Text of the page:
The magic of music beguiles all human beings. We can’t resist it. The sirens on the rock lured the sailors with their melodies so sweet, only to go silent when the ship crashed against the rocks.
Music can overwhelm the mind. When we hear it, we lose our bearings too.
Soldiers fighting at the Front during the First World War, stopped to play football, to greet each other, and then sing Christmas carols together.
The music in their voices moved them to act humanely again, to pay respect to dead comrades of both sides, to exchange gifts, and talk.
For a moment, they recognised each other as being one and the same. Human.
When we hear the gliss of fingers walk across the neck of a guitar, the rhythm of the drums, the singer’s voice begins to call, and for a moment our mind is blank, we must do as we are told and follow the beat.
It’s a mystery, we don’t have answers for everything in life.
That’s a good thing, let’s keep a few things secret and just allow ourselves to become enchanted by what we hear from beyond the veil.
We hear music everywhere, all day, and in the strangest places. Sometimes we don’t notice how it catches our soul and makes us stop, makes us forget.
The child’s voice in the street is making music, the busker on the corner playing guitar, even the low, almost hidden melodies of old songs that accompany us as we shop for salad and rice, and a drink that makes us feel good. The click of stiletto heels along the street, tap out a rhythm, demanding our attention, hoping for accompaniment from the clatter of a passing truck.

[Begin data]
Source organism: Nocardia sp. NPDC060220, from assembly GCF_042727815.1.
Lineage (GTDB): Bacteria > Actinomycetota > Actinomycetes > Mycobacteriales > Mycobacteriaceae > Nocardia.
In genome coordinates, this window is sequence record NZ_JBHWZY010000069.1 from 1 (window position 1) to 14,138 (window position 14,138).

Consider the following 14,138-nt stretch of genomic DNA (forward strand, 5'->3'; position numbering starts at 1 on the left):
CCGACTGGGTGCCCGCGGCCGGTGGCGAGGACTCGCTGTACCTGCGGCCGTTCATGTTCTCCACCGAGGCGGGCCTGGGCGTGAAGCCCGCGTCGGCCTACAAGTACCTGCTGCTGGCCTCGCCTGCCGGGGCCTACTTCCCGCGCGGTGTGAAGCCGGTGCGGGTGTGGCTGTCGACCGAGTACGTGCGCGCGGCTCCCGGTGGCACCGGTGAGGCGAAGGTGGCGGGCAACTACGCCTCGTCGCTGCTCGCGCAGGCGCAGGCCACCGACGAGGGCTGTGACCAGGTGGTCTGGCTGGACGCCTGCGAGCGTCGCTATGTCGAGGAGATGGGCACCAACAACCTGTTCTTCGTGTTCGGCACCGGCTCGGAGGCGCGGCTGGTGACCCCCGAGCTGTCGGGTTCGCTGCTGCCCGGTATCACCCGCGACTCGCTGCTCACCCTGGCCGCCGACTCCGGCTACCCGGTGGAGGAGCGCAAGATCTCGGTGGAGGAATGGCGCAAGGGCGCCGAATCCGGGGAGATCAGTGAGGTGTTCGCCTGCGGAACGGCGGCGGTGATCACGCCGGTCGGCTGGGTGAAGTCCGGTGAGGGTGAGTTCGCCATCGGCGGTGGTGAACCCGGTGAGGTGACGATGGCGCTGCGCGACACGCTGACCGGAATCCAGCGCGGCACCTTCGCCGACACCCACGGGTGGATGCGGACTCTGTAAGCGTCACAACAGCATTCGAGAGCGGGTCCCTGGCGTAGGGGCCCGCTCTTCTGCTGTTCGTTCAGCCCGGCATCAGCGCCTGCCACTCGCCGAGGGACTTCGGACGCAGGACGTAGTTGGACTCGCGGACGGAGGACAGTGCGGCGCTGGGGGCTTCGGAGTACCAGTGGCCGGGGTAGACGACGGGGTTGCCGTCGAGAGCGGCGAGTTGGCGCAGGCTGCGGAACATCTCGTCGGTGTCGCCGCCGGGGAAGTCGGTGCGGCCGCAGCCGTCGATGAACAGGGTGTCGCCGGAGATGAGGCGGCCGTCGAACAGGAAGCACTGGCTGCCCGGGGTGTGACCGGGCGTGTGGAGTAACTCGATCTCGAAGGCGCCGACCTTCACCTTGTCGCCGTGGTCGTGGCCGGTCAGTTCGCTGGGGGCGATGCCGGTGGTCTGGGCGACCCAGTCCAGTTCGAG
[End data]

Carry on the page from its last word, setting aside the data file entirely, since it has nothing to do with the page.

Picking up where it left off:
Ancient Life Blood
We can’t forget music. It’s in our blood, a language from long ago that informs us of secret things. It’s the mysterious dialect of the ancients.
The rhythms of the soul that bring peaceful feeling, and form friendship among the tired wayfarers of life.
We can’t always say why a friendship is formed, there was something playing in the background, deep down we knew that something struck a chord.
Music is harmonious, no wonder that it creates good will and friendliness.
Most of us have a musical instrument in our home, a guitar hanging on the wall, ready to use, a moment away from hands that itch to make music.
But to speak the ancient language takes skill, so we are told.
Intellectuals have owned the domain, lectured to the listeners and told them that to make music you must be skilled.
A soul that yearns to sing, to play, to experiment with strange sounds, that’s not musical, according to the intellectuals.
You must learn to spell a chord, understand the relationships of notes — intellectually.
You must ignore your desire to make noise and find the music.
You need to work it out first, to break it down into its component parts, and ask pointless questions about which notes cluster well together, and why some sound off.
They say this helps you to listen properly, to practise using the tools of music. You ears.
I suspect that they want us to listen to their music. Why doesn’t their music work its magic?
To make music you must sit up straight, don’t slump onto your instrument, don’t let your thumb curl around the guitar neck, stretch your fingers to reach the keys of the piano — you can’t make music if your body is not prepared.
To begin to play music that is already in your soul, you are told to stop yourself, to curb the desire that you have to immediately make music.